Once upon a time, companies believed that individual sports were better marketed than team sports. That’s why in the 1960s, sports marketing legend Mark McCormack went after golfer Arnold Palmer rather than Bobby Charlton and cemented himself in golf and tennis rather than cricket and football.
Times, however, have changed, and the popularity of team sports and the idolization of the players — think Harry Kane and Ben Stokes— has demonstrated that fans can compartmentalize the team and the players. Such realizations have led to an increase in sponsorships and partnerships in team sports, with company’s interested in the athletes and agents interested in developing income opportunities for their clients off the field.
While sponsorships for a long time were directed at male sports only — Pepsi has sponsored the men’s national cricket team in Pakistan since the 1990s, but only started sponsoring the women’s team this year — the rise in popularity of women’s sports has led companies to increase their involvement.
Same Sports, Different Genders; Same Methods
There’s a formula to sports marketing, and when done well, it’s one of the best types of commercial branding partnerships to be involved in. But no matter the gender that’s playing the sport, the ways athletes can secure sponsorships and partnerships remain the same. We’re seeing this especially to be the case with female cricketers.
Open Up on Social Media
Athletes, including female cricketers, have long used social media platforms to reflect on games. But over the last few years, we’ve seen an increased amount of athletes using these platforms to open up about personal struggles. Doing so has led to high-profile partnerships.
For instance, England’s ex-wicketkeeper and batter Sarah Taylor, who has signed with Welsh Fire for the Hundred competition, partnered with Women’s Health UK in 2019 to promote body positivity. She’s reflected openly about her struggle with depression and anxiety for many years. We can compare this way of obtaining partnerships with Marcus Rashford partnering with Macmillan Children’s Books after he opened up about his journey navigating poverty on Twitter.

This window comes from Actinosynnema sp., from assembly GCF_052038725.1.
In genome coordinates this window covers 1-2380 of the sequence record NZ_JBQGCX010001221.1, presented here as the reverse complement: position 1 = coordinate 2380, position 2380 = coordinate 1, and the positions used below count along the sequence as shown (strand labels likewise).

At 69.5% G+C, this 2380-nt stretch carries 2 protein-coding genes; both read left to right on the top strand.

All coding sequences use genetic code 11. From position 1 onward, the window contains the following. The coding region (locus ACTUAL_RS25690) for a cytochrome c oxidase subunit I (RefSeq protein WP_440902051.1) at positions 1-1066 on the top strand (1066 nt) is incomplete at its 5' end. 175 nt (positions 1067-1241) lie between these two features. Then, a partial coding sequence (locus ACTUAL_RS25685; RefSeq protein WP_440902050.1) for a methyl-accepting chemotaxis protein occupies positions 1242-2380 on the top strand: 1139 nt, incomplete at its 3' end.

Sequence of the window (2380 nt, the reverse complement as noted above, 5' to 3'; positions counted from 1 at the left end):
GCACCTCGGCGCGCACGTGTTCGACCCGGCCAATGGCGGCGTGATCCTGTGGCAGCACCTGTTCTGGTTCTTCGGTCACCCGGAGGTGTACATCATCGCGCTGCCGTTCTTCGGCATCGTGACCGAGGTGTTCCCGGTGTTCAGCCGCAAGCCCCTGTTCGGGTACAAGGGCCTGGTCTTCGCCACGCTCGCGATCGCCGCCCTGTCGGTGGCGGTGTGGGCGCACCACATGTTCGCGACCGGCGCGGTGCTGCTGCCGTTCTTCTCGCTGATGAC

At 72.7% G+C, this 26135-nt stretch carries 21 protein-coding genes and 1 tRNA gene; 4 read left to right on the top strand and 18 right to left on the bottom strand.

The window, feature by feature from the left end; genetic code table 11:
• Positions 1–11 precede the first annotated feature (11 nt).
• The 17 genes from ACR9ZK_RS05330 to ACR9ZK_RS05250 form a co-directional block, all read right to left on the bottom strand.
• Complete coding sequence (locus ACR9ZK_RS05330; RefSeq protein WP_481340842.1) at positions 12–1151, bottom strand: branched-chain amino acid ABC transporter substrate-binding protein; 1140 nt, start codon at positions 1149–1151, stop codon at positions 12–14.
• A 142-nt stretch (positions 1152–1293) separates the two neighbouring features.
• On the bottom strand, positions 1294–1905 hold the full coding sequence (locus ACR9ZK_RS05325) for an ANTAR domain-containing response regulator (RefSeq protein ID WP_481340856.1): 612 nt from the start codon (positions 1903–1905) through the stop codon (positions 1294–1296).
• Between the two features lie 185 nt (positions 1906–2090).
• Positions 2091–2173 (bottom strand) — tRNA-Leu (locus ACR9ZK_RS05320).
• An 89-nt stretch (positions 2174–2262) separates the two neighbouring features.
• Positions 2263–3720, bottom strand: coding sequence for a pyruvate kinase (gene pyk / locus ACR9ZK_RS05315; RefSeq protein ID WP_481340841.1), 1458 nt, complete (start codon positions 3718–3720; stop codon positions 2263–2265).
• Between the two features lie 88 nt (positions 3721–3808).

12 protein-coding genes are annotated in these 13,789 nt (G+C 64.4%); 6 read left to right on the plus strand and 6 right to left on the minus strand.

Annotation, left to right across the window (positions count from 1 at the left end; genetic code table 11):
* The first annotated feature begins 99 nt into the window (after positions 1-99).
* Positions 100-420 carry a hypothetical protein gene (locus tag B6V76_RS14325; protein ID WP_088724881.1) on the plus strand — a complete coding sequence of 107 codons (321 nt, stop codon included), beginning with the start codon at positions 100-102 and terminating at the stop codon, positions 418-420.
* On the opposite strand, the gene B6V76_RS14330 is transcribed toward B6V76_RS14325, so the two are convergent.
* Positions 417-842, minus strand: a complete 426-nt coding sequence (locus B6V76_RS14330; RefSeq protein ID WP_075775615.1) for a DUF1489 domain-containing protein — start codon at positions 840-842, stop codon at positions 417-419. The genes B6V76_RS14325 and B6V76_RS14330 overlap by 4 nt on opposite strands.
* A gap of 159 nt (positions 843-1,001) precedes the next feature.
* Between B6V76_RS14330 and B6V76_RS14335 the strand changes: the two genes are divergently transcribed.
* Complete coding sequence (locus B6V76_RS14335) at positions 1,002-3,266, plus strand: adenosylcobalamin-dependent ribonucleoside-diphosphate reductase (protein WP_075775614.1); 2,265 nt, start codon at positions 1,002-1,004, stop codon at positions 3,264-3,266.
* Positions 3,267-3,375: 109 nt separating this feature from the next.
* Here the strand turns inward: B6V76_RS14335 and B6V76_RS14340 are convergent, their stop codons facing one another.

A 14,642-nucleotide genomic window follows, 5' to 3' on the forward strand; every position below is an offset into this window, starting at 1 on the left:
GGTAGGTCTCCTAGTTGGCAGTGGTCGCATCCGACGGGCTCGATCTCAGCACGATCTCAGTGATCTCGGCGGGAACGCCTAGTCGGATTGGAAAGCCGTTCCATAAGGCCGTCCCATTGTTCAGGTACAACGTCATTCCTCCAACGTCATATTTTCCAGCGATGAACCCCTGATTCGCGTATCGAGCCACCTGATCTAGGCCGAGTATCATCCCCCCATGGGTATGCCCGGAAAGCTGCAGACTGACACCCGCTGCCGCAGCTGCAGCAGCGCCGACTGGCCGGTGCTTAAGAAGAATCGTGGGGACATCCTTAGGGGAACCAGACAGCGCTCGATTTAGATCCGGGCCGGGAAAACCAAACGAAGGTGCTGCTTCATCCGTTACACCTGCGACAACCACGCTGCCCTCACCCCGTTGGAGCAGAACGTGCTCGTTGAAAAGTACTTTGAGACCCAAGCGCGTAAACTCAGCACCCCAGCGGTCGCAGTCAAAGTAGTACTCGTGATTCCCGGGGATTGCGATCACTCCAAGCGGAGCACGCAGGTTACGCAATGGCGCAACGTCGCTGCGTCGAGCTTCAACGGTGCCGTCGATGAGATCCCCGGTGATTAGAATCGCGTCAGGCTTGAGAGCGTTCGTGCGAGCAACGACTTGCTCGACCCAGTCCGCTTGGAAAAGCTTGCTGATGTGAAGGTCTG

Catch The Eye Of The Gambling Industry
While casinos have a long history in many areas, especially technology, as they take advantage of the latest advancements such as how players today can play games at a live casino online, casinos also make up a large percentage of sponsorships in cricket. Since around 2005, casinos have sponsored everything from English Test Cricket to Cricket Australia.
Casino companies want to back the leaders in cricket, as well as those who are moving up the latter — which is exactly what female cricketers are doing. So long as women’s cricket continues to dominate in countries like India, it won’t be long before casino companies start backing women’s cricket, just as they do in the men’s Premier League.
There are other ways female cricketers can secure partnerships and sponsorships, but a lot of it comes down to be being in the right place at the right time. Sometimes, it’s just about focusing on what they love. Companies are always looking to improve brand equity, and with the rise in women’s sports, especially cricket, companies will try to capitalize on this.
Look at Australia’s women’s cricket team, who recently reaped the rewards of success with commercial interest from Cadbury. The Confectionary company is famously known for being one of the latest sponsors for the men’s English Premier League. As long as they keep doing what they’re doing, female cricketers will see partnerships and sponsorships follow.